30.07.2017

MARITIME SCOTLAND

Maritime Scotland

Author(s) Brian Lavery
Publisher B. T. Batsford Ltd.
Date 2001
Pages 128
Format pdf
Size 43 Mb
D O W N L O A D

 

 

 

 

 

 

The people of Scotland have always been close to the sea. It is impossible to live more than 40 miles from salt water except on the heights of the Cairngorms. The sea forms most of the boundaries of Scotland, though these have not always been fixed - in the past the Western Isles have been ruled from Ireland and Norway, Orkney and Shetland by Norway. Sea transport has always had a vital role in holding the country together, across its innumerable rivers, channels and sounds.

It has also opened up the possibilities of international trade, allowing Scotland to develop relations with many places without going through its old rival, England. Nearly a third of Scotland's population lives in the four great cities, Glasgow, Edinburgh, Dundee and Aberdeen, all of which are seaports; though this was not achieved without some effort, for Edinburgh had to create a satellite port at Leith, while Glasgow used enormous resources in deepening the Clyde. The cultural difference between Edinburgh and Glasgow is great for two cities so close together.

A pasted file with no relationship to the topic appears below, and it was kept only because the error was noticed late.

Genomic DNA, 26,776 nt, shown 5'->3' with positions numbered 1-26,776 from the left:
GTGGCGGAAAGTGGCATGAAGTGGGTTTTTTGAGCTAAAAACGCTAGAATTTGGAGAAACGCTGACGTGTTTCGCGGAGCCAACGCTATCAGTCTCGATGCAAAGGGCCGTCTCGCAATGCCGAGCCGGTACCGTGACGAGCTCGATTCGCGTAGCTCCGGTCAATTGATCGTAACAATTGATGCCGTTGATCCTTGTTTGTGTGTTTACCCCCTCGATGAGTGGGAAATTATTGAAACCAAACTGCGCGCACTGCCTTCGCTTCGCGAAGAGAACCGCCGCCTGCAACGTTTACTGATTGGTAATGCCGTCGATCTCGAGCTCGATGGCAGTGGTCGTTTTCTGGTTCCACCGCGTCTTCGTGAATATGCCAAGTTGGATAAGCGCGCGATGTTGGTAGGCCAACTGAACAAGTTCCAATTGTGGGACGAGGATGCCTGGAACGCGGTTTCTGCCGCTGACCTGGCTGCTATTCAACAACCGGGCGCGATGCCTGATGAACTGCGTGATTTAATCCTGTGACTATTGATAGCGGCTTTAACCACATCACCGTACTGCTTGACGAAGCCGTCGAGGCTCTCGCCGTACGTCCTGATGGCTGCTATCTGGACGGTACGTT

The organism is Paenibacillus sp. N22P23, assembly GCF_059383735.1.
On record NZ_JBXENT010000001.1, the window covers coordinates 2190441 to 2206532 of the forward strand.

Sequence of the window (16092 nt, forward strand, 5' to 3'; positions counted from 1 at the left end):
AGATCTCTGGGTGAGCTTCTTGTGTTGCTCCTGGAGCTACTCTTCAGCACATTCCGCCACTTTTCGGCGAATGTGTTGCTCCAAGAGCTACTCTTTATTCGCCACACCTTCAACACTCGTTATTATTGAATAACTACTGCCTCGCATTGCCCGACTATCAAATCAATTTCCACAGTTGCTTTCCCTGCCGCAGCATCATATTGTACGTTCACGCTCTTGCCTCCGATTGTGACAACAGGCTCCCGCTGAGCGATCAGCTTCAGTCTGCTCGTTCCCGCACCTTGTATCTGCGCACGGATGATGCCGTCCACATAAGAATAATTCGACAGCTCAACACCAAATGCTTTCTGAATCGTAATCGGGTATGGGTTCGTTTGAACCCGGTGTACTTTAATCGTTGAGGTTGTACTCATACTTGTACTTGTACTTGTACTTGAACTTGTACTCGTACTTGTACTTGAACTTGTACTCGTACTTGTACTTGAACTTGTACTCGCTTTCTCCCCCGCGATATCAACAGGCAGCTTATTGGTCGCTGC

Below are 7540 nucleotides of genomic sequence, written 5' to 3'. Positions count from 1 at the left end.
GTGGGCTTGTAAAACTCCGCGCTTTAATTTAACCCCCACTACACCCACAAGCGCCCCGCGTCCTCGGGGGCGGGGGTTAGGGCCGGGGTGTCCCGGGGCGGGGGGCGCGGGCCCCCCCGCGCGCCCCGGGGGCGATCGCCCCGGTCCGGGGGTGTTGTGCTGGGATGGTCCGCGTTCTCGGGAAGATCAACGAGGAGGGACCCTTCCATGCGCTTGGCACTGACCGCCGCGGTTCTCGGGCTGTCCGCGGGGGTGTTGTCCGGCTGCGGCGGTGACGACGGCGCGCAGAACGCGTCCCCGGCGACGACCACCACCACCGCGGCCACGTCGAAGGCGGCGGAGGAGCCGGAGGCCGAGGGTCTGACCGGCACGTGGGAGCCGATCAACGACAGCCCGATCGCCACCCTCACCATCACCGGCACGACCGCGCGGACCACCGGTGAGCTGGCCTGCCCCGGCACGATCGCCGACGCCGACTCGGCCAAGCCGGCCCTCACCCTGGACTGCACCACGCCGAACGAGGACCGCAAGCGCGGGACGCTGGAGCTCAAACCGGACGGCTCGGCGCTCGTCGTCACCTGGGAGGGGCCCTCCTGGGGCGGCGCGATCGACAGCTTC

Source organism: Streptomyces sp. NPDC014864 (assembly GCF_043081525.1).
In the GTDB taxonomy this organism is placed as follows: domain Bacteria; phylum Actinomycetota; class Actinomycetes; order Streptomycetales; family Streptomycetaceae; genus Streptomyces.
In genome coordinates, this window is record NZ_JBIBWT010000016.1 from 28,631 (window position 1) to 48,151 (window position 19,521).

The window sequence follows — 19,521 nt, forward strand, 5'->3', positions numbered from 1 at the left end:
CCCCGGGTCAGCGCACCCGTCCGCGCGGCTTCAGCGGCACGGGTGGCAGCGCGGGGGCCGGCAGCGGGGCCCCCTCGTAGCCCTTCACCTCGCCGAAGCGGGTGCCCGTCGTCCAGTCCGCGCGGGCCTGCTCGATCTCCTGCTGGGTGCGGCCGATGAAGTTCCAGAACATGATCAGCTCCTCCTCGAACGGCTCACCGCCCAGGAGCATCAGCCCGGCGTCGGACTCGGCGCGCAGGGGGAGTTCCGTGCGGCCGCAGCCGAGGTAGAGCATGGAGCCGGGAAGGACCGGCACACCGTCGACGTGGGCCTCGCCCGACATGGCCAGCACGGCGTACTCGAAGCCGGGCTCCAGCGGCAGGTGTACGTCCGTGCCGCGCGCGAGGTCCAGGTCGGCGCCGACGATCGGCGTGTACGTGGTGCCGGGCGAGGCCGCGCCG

This is partly explained by the fact that they face in different directions - Edinburgh towards England and the Continent, Glasgow towards Ireland, the Western Isles and America. Throughout the centuries Scotland has maintained independent relations with Scandinavia, the Netherlands, Ireland, France and North America. According to Professor Donaldson: "'From the Firth of Forth, Bremen and Bergen are no further away than Antwerp and Dieppe; from Aberdeen, the Kattegat is as near as the English Channel and the nearest continental country is Norway". Without the maritime dimension, England is seen as Scotland's only neighbour and that country seems to dominate Scotland's history.

This book attempts to take an overall view of Scottish maritime history, archaeology and building and monuments, uniting the different themes of passenger and cargo shipping, fishing, shipbuilding and naval history, each of which is well covered by its own specialists, with little reference to how it relates to the others. Because of pressures of space, it is regrettably not possible to do full justice to all aspects of the subject - yachting, the seaside, lifeboats and shipwrecks, for example, are barely mentioned...

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